PTSD and the COVID-19 Experience

As the COVID-19 pandemic drags on, there have been some changes in the way that the virus behaves and impacts those who are infected. The current strain is unfortunately easy to confuse with other viruses that have had their own pandemics in the past, with the influenza virus being the most notable. Some of the distinguishing factors involve the amount of time it takes for the coronavirus to show symptoms and the likely long-term damage that takes place in the respiratory system. The list of recognized symptoms experienced when infected with the coronavirus are as follows: fever, chills, cough, shortness of breath or difficulty breathing, fatigue, muscle and body aches, headache, loss of taste or smell, sore throat, congestion, runny nose, nausea, vomiting and diarrhea. These symptoms make it difficult to know if an individual actually has the coronavirus until further testing is done. This is a stress-increasing factor, as the ambiguity of the symptoms can lead to every condition seeming like the coronavirus unless stated otherwise. With this intense amount of ongoing stress surrounding the pandemic, it is unsurprising that there are connections between the coronavirus and post-traumatic stress disorder.

            Before moving forward, it is important to gather a proper definition of what post-traumatic stress disorder is. Post-traumatic stress disorder (PTSD) is best defined as a “mental health condition that’s triggered by a terrifying event — either experiencing it or witnessing it,” as identified by At this point, even without knowing the exact definition of PTSD, most of us know its symptoms fairly well: nightmares, unwanted memories of the trauma, and severe emotional distress are primarily associated with this disorder. This is very important to consider when revisiting the details of experiences associated with COVID-19, which have the chance of exacerbating already existing cases of PTSD. With symptoms such as shortness of breath, nausea, diarrhea and difficulty breathing, the body may find itself feeding into the belief that it’s experiencing anxiety or a stress response. For those who have experienced COVID-19 and were able to make a successful recovery afterwards, there is consistent mention of trauma connected to the horror and pain that the coronavirus provided. Keeping this in mind for those that are already diagnosed with PTSD, the experience can be that much more intense, as it encourages a higher chance of more frequent trauma experiences. This makes an already difficult disorder that much worse.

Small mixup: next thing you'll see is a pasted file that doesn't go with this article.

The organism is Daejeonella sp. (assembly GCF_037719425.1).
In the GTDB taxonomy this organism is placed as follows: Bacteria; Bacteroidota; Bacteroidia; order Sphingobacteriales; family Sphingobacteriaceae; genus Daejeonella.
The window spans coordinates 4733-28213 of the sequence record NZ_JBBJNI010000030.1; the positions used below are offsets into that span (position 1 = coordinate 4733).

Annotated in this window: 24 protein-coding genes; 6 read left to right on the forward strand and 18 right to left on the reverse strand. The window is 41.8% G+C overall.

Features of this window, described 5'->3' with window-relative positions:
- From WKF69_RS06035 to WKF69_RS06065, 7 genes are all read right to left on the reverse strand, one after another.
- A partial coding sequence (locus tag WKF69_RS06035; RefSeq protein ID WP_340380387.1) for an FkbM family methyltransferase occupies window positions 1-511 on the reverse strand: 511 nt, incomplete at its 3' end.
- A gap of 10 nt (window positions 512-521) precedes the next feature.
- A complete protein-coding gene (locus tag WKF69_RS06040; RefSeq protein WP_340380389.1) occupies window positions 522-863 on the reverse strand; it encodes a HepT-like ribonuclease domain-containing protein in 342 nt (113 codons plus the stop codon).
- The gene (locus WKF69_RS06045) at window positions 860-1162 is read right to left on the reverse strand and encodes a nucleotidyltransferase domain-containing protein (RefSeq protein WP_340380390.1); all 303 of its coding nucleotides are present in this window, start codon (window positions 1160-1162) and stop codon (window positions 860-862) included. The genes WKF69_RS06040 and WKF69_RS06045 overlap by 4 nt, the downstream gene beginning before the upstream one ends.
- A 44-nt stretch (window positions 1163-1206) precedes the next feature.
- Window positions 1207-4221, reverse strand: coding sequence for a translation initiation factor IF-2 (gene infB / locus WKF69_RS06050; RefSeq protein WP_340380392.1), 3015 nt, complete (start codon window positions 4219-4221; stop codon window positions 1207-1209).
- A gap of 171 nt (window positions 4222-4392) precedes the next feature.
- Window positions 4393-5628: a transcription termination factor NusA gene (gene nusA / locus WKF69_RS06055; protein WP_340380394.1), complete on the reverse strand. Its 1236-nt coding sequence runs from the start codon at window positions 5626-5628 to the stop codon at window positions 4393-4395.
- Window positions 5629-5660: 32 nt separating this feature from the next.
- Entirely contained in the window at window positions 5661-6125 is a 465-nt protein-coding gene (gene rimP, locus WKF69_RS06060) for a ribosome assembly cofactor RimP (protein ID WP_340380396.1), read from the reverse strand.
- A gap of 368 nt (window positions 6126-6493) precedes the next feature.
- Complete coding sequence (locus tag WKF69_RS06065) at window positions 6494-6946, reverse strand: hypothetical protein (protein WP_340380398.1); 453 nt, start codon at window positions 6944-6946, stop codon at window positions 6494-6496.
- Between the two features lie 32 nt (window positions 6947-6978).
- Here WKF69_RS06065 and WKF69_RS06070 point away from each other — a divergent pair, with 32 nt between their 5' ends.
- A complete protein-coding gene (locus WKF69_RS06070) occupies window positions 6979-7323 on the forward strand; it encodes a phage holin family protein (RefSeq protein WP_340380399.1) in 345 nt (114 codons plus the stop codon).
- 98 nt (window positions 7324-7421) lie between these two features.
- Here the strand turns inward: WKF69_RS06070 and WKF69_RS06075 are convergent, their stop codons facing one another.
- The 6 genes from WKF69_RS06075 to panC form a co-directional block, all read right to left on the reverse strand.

Thankfully, there seems to be a silent but growing concern for the lasting psychological effects of experiencing COVID-19. As much as the world is being impacted by the virus, it is important to hold on to any fragments of hope for humanity. The biggest one here is that COVID-19’s impact has on the brain and its relationship with PTSD is being discussed and addressed in some areas of psychology. The hope is that, eventually, this will not be a long-term issue that people face alone.